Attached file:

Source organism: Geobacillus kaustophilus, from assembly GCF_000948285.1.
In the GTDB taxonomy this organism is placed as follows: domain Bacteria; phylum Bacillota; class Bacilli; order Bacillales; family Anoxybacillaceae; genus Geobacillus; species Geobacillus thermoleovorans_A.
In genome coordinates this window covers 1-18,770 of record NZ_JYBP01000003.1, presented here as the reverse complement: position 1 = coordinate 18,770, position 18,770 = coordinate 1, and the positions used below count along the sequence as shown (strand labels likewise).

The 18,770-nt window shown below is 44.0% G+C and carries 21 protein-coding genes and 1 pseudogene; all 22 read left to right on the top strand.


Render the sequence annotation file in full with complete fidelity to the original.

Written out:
Source organism: Geobacillus kaustophilus, from assembly GCF_000948285.1.
In the GTDB taxonomy this organism is placed as follows: domain Bacteria; phylum Bacillota; class Bacilli; order Bacillales; family Anoxybacillaceae; genus Geobacillus; species Geobacillus thermoleovorans_A.
In genome coordinates this window covers 1-18,770 of record NZ_JYBP01000003.1, presented here as the reverse complement: position 1 = coordinate 18,770, position 18,770 = coordinate 1, and the positions used below count along the sequence as shown (strand labels likewise).

The 18,770-nt window shown below is 44.0% G+C and carries 21 protein-coding genes and 1 pseudogene; all 22 read left to right on the top strand.